Cack-handed Kate

left-handed views on the world

#FF It’s Follow Friday on Twitter

Many people I follow on Twitter take part in Follow Friday.  This is a quick way of recommending people we follow ourselves, indicated by the tag #FF.  Some produce simple lists of people’s Twitter names, others give little explanations of why.  One (SmallCasserole) links to a blog post which he updates as and when.  As Friday is often my busiest day of all and imitation is the sincerest form of flattery, I am going to do something similar but make a grid.  I’ve tried to work out categories which are not so much why I follow them but why you might like to.  Some people come into more than one category, of course.  I haven’t included people who haven’t tweeted for a while and this is definitely a work in progress.  I’d be pleased to get feedback: if you feel you’re in the wrong category, or missing from one, or want to suggest someone.

Most people here have blogs and/or Facebook profiles as well, but if they’re on Twitter I’ve only shown that.  If you like them you can find out more there.  @name indicates Twitter, name alone is Facebook.  Blogs are already in my blogroll.

25/8 is drawn from 24/7.  These are people who seem to pack more into one day than I can ever imagine myself managing, and they do it every day and report on it!  They’re people who achieve a lot and have very full lives.  But many of them have suffered the premature loss of a partner or close relative and/or recovered from serious illness themselves – perhaps the two are not unconnected.

Skepticism Engineering/Computing/Astronomy/Physics Biological Sciences


























25/8 Photographers/Authors Actors/Singers/Musicians



Marie Pugh

Dennis Williard










@oubliette AH

Linda Large

Monica Dolan

Animal Rescue/Carers Food/Gardening/Lighter side Wider issues/Legal/Environment




Louise Hastie














@oubliette AH

Dennis Williard







31/07/2010 Posted by | Environment and the natural world, humanism and belief systems, opinion and politics (small p) | Leave a comment

Email, the MP’s wife and me …

I am quite political so think it is important our representatives know their constituents’ views on single issues.  If there’s a cause dear to my heart I sign petitions to Number 10 or send emails to my MP or MEP as appropriate.  These are usually pro-formas from whichever campaign it is, because the issues are set out clearly, but I add a paragraph at the beginning and try to make it as relevant as possible.  I don’t expect a reply and don’t usually get one, I just hope there are enough others to alert, say, the MP to the fact he has constituents who care about the issue.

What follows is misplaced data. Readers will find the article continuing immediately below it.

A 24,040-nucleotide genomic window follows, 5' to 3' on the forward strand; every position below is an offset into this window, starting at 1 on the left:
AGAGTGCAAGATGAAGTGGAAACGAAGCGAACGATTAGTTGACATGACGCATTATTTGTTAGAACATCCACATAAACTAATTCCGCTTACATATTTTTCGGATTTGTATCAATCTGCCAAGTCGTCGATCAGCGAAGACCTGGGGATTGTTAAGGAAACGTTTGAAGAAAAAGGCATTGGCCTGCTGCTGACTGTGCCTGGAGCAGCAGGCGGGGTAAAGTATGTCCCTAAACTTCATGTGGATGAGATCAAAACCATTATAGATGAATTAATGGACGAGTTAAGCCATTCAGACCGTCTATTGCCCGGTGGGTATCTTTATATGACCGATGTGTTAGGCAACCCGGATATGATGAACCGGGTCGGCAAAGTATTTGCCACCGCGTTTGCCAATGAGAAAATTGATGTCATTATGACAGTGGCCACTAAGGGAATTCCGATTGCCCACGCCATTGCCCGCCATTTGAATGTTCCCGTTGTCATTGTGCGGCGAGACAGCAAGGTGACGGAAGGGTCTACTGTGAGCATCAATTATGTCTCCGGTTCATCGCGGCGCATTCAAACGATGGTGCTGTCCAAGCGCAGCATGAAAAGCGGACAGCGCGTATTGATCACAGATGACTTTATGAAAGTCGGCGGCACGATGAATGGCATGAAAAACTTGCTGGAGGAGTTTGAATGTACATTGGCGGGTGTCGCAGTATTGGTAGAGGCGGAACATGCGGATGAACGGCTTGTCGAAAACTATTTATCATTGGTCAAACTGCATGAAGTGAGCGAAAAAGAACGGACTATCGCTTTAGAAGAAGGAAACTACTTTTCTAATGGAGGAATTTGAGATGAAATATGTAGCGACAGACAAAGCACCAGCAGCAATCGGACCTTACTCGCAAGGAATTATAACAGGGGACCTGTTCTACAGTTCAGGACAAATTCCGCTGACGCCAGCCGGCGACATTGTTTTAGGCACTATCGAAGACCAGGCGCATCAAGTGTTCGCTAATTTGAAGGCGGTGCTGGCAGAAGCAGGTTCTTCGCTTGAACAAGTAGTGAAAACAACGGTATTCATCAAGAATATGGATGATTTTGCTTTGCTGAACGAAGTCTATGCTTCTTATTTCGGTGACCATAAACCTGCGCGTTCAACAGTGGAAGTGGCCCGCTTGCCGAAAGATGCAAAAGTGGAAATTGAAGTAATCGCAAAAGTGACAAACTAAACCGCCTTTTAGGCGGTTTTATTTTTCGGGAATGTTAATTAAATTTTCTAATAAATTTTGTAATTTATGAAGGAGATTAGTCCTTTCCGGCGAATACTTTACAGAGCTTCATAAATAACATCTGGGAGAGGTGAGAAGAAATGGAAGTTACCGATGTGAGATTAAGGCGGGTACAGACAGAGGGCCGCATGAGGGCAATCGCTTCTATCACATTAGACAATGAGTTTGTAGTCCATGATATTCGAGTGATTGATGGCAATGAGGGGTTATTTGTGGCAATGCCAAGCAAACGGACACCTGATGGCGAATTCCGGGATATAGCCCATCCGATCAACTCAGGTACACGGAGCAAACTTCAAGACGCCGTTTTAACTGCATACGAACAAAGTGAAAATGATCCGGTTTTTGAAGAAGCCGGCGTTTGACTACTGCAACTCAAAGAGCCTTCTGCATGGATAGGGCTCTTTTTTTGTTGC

My last email to my local MP was about the Simon Singh libel case.   Here is the timeline:

1/4/2010, 17.41:  email from me to MP re EDM 423 (Libel Law Reform) “…I am sure you will recognise what follows as a ‘standard letter’ but I would add that as an academic who  might say and write criticisms of how engineering business is sometimes conducted this is of direct and immediate concern to myself….”

6/4/2010 11.43 email from MP re the election just called … “P.S. I don’t make any assumptions, but since lots of people have asked how to get involved, please do head to if you’d like to join the hundreds of local people already signed up to help my campaign in many different ways.”

7/4/2010 15.37: email from MP himself: “Dear Kate, Many thanks for your email. I just wanted to let you know that I’ve received it and will get back to you with a more detailed response shortly. Grant”

7/4/2010, 16.10: email from researcher (?): lengthy, including “… Grant believes that the burden of proof should remain on individuals who make defamatory claims about other people to justify their assertions about others. For this reason, he does not feel that he can sign EDM 423. …”

9/4/2010 about 1900: Tory canvasser at the door.  Still amazed at the brass neck of the first response to an email from me being an invitation to volunteer to help re-elect the MP, I decided to raise it.  I said I felt it was cynical to only respond to an email after the election was called, having not replied to any before.  The canvasser was obviously experienced: knew to step back, let me have my say and then move on – or away.  But then along came … Mrs MP.  Talk about a tiger defending her own!  “I can assure you he is not like that!  He replies to every email he gets, sometimes late into the night!!  I am sorry you haven’t had a reply but I promise you he will reply to you in the very near future …”  I just stood there gasping out half-sentences: “that isn’t my point … what I’m trying to say …”  In the end I gave her my email address and away they went.  Actually, I quite admired her.  At least she had some fire about her.

13/4/2010 18.15: email from MP: Subject “This election is about the QE2″ [local hospital].  And a PS asking again for volunteers.

20/4/2010 23.32: email from MP: copying a letter he had sent to the local paper.  About the hospital.